Belfast Telegraph

'Evil Monk' who abused three young boys has jail sentence increased

By Michael Donnelly

"Evil Monk" Vincent Lewis was back in court on Friday to have his jail sentence of eight and a half years increased by a year for his abuse of three young boys.

Judge Desmond Marrinan said his aim was not to further punish the 89-year-old, but to have regard to the time he will later serve on probation, which was in turn reduced from two years to 12 months.

The Antrim Crown Court judge told Lewis, formally Bro Ambrose of Our Lady of Bethelem Monastery in Portglenone, since jailing him last month he had reflected on it, but was still of the opinion a custody probation order was the appropriate sentence.

Defence barrister Noel Dillon had argued the sentence remain unchanged as the former monk will be well into his 90s by the time he is released and that his circumstances then and his possible state of health "are entirely uncertain".

Mr Dillon said that the original period of two years probation was totally appropriate and also both reasonable and proportionate.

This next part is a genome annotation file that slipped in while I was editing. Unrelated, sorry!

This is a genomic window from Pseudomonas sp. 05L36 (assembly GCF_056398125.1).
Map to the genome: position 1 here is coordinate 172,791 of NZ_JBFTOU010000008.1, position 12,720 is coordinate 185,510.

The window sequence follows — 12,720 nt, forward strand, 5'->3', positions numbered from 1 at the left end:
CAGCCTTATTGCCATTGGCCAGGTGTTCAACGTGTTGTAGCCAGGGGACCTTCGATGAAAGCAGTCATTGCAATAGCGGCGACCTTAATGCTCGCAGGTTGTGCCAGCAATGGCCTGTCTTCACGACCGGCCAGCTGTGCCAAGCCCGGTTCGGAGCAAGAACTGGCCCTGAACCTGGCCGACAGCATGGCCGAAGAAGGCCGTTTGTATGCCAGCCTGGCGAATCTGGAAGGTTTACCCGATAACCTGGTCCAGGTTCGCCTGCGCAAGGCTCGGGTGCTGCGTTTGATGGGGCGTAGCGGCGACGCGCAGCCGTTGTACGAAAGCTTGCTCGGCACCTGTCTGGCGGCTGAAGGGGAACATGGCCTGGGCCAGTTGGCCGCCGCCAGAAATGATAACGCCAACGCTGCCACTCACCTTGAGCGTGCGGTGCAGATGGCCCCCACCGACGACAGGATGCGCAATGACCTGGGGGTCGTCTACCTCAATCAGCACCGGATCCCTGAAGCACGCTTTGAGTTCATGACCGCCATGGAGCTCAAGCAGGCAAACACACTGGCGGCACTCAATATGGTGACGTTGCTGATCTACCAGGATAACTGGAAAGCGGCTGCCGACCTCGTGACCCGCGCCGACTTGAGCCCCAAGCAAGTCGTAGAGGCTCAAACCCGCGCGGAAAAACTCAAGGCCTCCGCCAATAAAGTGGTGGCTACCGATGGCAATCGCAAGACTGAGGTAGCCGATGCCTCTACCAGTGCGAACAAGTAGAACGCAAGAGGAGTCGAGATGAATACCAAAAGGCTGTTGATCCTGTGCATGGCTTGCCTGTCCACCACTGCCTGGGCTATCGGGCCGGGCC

However, Judge Marrinan, who labelled the former brother, "an evil monk", said that the probation was not another form of Social Services, adding, "that is not the role of probation officers".

Lewis, whose brother, Fr Eugene Lewis is also a convicted paedophile, was told last month if he'd been a younger man he would have been jailed for longer for his 57 crimes of indecent assaults, gross indecency and buggery committed against the boys, including two brothers on differing dates, up to 1983.

At the time Judge Marrinan branded his catalogue of abuse as "horrific ... terrible ... and despicable", telling Lewis the "cruelty meted out was almost unbelievable".

Lewis, who later married and moved to Annagher Road in Coalisland, Co Tyrone, had for his own "utterly selfish and sociopathic way" treated his first unfortunate victim, "as a play thing to slake his perverted sexual desires and showed him no mercy or consideration".

On leaving holy orders at 50, the then printer of memorial and 'Mass Cards', turned his vile attentions on one teenager, who was able to rebuke his advances, before abusing his younger brother.

He unfortunately was unable to fend for himself, and for four years had to endure endless indecent assaults and abuse from the age of nine.

His behaviour, said Judge Marrinan, caused his victims, "to lose the precious right to innocence and in the case of two of them, has caused them life long damage and pain which cannot be repaired".

And it was yet another "grim reminder of the incalculable damage that a paedophile like the defendant can do".

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